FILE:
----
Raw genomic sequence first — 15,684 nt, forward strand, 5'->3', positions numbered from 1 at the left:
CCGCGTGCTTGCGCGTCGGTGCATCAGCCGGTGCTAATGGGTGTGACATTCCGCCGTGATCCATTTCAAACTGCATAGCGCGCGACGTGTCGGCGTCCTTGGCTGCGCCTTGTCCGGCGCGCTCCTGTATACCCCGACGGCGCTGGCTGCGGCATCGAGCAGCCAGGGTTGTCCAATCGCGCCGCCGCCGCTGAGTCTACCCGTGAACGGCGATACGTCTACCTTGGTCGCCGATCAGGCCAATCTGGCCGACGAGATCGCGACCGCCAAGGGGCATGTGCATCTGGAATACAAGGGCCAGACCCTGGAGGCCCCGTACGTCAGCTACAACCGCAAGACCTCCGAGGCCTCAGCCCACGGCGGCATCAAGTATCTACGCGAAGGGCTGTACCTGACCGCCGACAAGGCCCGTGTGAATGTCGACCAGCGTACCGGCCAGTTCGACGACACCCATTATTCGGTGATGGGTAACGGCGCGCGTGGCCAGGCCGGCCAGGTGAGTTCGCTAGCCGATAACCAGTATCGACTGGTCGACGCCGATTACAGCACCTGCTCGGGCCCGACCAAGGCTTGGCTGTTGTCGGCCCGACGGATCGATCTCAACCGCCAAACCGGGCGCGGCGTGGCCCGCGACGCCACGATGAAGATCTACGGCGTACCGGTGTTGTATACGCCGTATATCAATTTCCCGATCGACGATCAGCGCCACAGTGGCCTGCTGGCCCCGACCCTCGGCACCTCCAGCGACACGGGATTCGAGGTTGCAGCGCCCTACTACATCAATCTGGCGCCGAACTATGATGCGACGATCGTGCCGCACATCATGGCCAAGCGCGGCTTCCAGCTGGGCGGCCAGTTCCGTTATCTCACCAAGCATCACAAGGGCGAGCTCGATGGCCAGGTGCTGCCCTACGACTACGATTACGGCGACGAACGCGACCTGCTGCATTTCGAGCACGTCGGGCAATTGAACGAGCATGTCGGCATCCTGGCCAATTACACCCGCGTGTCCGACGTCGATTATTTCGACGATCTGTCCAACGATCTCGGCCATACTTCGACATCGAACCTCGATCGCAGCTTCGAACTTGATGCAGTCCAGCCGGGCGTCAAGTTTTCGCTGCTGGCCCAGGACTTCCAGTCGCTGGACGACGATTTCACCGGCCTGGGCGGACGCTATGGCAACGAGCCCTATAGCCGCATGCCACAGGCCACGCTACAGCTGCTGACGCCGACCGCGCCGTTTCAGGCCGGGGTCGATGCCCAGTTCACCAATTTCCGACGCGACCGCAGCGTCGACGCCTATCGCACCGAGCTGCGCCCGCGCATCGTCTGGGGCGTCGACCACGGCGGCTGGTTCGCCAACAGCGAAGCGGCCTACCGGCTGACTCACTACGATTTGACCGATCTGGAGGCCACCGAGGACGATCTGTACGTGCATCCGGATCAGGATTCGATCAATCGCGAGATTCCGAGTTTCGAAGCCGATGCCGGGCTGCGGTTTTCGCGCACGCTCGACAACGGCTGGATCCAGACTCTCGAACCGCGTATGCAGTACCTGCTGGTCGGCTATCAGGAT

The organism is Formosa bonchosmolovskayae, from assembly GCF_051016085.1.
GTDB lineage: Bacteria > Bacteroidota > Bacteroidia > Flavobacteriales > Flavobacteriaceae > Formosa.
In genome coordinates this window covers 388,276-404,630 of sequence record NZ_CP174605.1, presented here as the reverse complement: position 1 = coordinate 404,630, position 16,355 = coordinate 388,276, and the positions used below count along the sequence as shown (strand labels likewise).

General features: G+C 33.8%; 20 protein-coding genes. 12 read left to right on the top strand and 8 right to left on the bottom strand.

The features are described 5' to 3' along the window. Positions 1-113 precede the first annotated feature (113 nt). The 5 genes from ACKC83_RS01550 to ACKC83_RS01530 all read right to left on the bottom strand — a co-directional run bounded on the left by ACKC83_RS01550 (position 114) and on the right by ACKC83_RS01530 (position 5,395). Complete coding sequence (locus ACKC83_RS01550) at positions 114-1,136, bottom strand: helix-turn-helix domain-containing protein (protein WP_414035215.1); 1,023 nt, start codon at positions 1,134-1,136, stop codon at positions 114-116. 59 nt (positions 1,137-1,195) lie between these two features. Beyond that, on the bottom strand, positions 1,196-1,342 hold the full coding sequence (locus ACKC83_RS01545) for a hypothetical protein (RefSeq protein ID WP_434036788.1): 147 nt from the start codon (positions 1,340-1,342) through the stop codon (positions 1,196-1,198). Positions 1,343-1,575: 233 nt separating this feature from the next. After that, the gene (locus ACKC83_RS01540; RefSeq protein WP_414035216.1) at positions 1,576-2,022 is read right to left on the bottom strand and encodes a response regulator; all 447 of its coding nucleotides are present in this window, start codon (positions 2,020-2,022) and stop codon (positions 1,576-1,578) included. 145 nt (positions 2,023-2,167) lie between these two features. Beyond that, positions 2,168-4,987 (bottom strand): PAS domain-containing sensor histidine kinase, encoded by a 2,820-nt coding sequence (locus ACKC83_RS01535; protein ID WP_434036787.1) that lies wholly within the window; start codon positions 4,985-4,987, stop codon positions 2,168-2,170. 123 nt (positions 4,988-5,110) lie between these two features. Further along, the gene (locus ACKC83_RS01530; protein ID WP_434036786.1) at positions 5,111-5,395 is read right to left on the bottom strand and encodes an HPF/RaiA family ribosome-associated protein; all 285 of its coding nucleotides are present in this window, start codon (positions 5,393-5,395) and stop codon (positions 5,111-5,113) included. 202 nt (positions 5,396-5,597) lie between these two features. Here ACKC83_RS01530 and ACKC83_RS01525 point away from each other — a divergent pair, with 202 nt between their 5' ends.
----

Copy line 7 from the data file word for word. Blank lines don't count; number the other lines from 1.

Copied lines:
The features are described 5' to 3' along the window. Positions 1-113 precede the first annotated feature (113 nt). The 5 genes from ACKC83_RS01550 to ACKC83_RS01530 all read right to left on the bottom strand — a co-directional run bounded on the left by ACKC83_RS01550 (position 114) and on the right by ACKC83_RS01530 (position 5,395). Complete coding sequence (locus ACKC83_RS01550) at positions 114-1,136, bottom strand: helix-turn-helix domain-containing protein (protein WP_414035215.1); 1,023 nt, start codon at positions 1,134-1,136, stop codon at positions 114-116. 59 nt (positions 1,137-1,195) lie between these two features. Beyond that, on the bottom strand, positions 1,196-1,342 hold the full coding sequence (locus ACKC83_RS01545) for a hypothetical protein (RefSeq protein ID WP_434036788.1): 147 nt from the start codon (positions 1,340-1,342) through the stop codon (positions 1,196-1,198). Positions 1,343-1,575: 233 nt separating this feature from the next. After that, the gene (locus ACKC83_RS01540; RefSeq protein WP_414035216.1) at positions 1,576-2,022 is read right to left on the bottom strand and encodes a response regulator; all 447 of its coding nucleotides are present in this window, start codon (positions 2,020-2,022) and stop codon (positions 1,576-1,578) included. 145 nt (positions 2,023-2,167) lie between these two features. Beyond that, positions 2,168-4,987 (bottom strand): PAS domain-containing sensor histidine kinase, encoded by a 2,820-nt coding sequence (locus ACKC83_RS01535; protein ID WP_434036787.1) that lies wholly within the window; start codon positions 4,985-4,987, stop codon positions 2,168-2,170. 123 nt (positions 4,988-5,110) lie between these two features. Further along, the gene (locus ACKC83_RS01530; protein ID WP_434036786.1) at positions 5,111-5,395 is read right to left on the bottom strand and encodes an HPF/RaiA family ribosome-associated protein; all 285 of its coding nucleotides are present in this window, start codon (positions 5,393-5,395) and stop codon (positions 5,111-5,113) included. 202 nt (positions 5,396-5,597) lie between these two features. Here ACKC83_RS01530 and ACKC83_RS01525 point away from each other — a divergent pair, with 202 nt between their 5' ends.